New Drug for Lingering Shingles Pain

FDA Approves Qutenza for Postherpetic Neuralgia

Medically Reviewed by Louise Chang, MD on November 17, 2009
From the WebMD Archives

Nov. 17, 2009 - The FDA has approved a new treatment for postherpetic neuralgia (PHN), the nerve pain that sometimes lingers after an attack of shingles.

The new PHN drug is Qutenza. It's made by Lohmann Therapie-Systems AD of Andernach, Germany, and distributed by NeurogesX Inc. of San Mateo, Calif.

PHN is excruciating, and is often described as a burning, stabbing, or gnawing pain. It starts with an attack of shingles, in which the herpes zoster virus -- the chickenpox virus, lying dormant at nerve roots -- reactivates.

PHN is pain that persists after the shingles scales heal. It affects 10% to 15% of people who have shingles. It may get better over time. It may not. Treatments include prescription pain medications, anticonvulsants, and antidepressants.

Now there's Qutenza, a radically different approach. The active ingredient in Qutenza is synthetic capsaicin, the chemical that makes chili peppers burn. There are over-the-counter capsaicin products, but the FDA notes in a news release that "Qutenza is the first pure, concentrated, synthetic capasaicin-containing prescription drug to undergo FDA review."

"The product can provide effective pain relief for patients who suffer from PHN," Bob Rappaport, MD, FDA director of Anesthesia, Analgesia, and Rheumatology Products, said in a news release.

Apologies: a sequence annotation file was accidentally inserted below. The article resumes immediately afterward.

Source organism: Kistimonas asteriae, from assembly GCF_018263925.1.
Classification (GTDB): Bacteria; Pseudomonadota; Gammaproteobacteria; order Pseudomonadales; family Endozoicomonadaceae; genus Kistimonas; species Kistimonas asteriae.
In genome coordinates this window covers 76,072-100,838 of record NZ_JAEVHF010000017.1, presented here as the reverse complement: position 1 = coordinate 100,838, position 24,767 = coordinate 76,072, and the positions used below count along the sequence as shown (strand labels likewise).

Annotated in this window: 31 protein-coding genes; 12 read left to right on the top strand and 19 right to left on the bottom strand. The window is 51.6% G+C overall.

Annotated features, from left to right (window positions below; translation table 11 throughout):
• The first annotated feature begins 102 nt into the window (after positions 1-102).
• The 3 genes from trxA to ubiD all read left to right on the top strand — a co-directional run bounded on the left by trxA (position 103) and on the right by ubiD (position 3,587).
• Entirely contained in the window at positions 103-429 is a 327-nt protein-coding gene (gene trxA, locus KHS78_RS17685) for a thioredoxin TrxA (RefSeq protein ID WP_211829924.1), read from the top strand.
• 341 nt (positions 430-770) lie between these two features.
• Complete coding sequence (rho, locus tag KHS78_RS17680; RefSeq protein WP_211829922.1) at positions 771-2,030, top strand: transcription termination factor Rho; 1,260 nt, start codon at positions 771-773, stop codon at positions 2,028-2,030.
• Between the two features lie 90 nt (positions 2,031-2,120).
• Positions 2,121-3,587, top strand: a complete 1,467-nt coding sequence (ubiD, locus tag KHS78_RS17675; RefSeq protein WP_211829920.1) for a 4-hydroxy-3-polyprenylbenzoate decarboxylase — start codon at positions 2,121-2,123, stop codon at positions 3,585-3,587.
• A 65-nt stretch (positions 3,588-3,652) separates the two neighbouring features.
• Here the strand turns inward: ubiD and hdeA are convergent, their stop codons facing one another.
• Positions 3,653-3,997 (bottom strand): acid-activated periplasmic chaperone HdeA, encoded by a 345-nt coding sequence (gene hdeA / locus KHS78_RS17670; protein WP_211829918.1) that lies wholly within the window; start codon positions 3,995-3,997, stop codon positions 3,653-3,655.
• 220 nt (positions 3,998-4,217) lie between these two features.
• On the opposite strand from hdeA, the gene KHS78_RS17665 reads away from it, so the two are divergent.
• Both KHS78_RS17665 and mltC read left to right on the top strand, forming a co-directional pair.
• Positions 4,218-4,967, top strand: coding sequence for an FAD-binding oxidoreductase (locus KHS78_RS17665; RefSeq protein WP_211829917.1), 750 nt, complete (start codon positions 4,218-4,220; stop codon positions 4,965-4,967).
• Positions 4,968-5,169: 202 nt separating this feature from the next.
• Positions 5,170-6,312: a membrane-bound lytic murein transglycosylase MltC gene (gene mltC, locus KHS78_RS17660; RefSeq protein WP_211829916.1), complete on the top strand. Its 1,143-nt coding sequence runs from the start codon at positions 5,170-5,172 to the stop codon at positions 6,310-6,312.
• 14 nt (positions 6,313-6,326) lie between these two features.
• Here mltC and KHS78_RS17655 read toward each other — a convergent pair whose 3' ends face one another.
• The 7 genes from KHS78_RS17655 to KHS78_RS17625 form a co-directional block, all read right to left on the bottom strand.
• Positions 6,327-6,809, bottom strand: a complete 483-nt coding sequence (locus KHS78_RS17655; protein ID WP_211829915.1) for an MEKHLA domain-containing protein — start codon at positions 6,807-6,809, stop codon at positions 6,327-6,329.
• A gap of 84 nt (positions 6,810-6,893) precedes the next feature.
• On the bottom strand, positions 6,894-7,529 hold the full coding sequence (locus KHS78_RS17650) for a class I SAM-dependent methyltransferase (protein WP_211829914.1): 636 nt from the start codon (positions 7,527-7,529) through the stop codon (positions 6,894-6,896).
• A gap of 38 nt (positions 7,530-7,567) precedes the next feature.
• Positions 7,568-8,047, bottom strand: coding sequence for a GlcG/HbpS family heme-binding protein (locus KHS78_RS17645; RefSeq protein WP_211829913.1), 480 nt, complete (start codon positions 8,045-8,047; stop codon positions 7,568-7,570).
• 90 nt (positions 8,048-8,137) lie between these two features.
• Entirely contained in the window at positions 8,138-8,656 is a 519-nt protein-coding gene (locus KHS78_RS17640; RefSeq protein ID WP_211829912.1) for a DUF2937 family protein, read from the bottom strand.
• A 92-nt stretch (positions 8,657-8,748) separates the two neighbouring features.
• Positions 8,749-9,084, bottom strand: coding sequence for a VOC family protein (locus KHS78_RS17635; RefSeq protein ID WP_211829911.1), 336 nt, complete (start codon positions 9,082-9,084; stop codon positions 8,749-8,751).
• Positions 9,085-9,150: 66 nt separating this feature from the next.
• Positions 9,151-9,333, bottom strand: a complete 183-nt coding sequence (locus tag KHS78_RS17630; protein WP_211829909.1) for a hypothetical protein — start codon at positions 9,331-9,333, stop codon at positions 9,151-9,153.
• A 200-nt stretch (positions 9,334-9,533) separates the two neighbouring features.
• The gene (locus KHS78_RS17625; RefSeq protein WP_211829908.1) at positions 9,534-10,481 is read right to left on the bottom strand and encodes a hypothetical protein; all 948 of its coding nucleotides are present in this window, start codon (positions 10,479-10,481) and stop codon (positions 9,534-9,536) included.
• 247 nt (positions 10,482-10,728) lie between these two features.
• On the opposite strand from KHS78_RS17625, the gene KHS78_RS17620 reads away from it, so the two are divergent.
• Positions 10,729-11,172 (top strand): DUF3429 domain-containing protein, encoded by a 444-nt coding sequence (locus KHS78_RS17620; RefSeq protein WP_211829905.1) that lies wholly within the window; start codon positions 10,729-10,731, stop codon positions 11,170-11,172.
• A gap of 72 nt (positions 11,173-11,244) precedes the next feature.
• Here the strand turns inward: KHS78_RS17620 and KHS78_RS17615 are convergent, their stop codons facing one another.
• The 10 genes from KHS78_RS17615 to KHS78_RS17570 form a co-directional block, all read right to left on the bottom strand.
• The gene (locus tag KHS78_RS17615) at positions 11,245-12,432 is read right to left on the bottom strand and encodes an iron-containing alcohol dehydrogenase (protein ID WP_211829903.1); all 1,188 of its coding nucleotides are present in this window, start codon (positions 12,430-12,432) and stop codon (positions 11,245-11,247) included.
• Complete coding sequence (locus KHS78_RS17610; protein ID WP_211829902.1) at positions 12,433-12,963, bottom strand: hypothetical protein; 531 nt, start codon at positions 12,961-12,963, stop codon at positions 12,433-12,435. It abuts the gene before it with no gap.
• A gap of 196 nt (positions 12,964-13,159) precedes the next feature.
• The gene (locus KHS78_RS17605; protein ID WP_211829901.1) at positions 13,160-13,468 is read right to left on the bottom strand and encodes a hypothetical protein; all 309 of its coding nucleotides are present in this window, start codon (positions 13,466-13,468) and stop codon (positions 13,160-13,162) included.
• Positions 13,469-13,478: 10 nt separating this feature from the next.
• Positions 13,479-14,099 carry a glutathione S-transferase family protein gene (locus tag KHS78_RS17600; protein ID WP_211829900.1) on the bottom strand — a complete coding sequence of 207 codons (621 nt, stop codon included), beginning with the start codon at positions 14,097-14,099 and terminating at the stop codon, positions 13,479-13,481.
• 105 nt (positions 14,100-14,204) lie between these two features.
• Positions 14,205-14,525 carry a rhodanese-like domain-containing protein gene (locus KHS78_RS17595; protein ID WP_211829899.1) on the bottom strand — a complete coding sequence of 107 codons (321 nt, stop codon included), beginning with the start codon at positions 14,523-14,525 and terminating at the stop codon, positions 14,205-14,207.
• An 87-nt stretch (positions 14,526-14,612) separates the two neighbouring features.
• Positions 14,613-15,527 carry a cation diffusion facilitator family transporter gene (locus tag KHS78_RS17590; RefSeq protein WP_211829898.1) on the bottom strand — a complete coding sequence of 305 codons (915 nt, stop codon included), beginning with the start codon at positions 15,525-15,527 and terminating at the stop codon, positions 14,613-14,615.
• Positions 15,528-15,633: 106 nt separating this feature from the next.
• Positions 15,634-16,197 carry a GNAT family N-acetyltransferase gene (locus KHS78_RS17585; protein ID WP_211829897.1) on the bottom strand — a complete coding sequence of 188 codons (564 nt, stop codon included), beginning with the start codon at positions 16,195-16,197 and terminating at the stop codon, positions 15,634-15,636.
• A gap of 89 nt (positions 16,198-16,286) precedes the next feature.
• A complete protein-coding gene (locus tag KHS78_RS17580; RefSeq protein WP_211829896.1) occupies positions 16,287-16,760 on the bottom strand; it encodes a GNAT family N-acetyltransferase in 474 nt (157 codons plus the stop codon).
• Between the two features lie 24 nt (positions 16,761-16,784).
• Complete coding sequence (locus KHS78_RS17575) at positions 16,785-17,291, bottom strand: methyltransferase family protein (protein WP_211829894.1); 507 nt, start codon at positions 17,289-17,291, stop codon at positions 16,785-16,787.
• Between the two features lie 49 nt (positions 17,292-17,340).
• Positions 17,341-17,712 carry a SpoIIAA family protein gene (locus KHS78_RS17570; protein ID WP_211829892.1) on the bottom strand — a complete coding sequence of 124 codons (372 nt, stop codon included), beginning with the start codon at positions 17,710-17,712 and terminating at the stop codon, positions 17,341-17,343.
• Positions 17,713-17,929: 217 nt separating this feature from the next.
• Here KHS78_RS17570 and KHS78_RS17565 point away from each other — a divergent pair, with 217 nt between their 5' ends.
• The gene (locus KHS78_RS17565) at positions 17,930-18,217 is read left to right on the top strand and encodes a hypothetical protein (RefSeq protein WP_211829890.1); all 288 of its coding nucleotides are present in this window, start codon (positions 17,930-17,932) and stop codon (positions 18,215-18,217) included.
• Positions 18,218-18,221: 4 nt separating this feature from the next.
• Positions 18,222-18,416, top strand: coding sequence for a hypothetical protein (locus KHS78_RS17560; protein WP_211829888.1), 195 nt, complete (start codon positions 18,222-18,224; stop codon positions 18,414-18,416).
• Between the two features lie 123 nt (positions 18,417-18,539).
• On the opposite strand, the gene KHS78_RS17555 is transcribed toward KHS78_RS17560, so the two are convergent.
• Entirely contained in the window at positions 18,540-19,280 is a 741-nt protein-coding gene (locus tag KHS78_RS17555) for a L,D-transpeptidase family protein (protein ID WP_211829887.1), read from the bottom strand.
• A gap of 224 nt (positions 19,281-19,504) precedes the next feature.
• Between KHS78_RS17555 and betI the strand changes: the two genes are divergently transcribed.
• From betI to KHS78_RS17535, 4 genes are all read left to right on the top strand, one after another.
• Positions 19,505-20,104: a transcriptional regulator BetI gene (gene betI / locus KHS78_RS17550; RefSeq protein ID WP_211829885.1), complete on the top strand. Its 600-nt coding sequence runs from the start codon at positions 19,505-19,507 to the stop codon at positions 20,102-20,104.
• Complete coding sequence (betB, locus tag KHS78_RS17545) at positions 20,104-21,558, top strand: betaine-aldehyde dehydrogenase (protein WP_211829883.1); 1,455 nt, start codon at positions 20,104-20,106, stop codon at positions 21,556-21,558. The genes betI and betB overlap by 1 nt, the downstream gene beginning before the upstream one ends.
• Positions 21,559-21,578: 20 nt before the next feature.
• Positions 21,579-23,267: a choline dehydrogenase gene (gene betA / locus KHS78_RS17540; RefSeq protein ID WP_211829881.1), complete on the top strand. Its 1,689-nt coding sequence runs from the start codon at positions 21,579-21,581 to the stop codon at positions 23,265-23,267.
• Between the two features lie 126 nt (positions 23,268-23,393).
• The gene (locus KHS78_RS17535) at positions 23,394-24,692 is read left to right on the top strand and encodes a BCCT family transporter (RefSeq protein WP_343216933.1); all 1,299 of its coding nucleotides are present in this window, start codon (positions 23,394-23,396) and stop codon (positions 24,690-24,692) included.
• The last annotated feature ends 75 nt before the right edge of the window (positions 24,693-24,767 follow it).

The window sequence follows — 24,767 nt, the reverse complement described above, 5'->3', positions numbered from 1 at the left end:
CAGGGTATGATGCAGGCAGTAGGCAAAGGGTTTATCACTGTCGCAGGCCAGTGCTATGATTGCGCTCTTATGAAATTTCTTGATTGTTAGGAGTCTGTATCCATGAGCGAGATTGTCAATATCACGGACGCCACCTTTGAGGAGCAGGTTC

Qutenza is applied by a doctor via a patch or patches placed for an hour on the places on the skin that hurt. Before applying the patch, the doctor spreads a topical anesthetic on the area to be treated.

After an hour, the doctor carefully removes the patch. For a few days, the treated areas may be sensitive to heat from hot showers, sunlight, or vigorous exercise.

The drug burns during application. The drug's label warns that there may be "substantial procedural pain." In clinical trials, 42% of patients reported pain, and 63% reported reddening of the skin. But only 1% of patients discontinued treatment due to these or any other side effect.

Patients may receive an opioid pain drug before or after treatment.

Qutenza may cause a temporary increase in blood pressure that can last for two hours after treatment. Usually this blood pressure increase is less than 10 points, but some patients have had greater increases.

Does it work? Qutenza is not a cure for PHN. But in clinical trials, 40% to 50% of treated patients reported that their pain was at least 30% less severe.

Qutenza may be used in combination with other PHN treatments. Qutenza treatment may be repeated every three months.

Show Sources


News Release, FDA, Nov. 17, 2009.

News release, NeurogesX Inc., Nov. 16, 2009

Qutenza prescribing information, November 2009.

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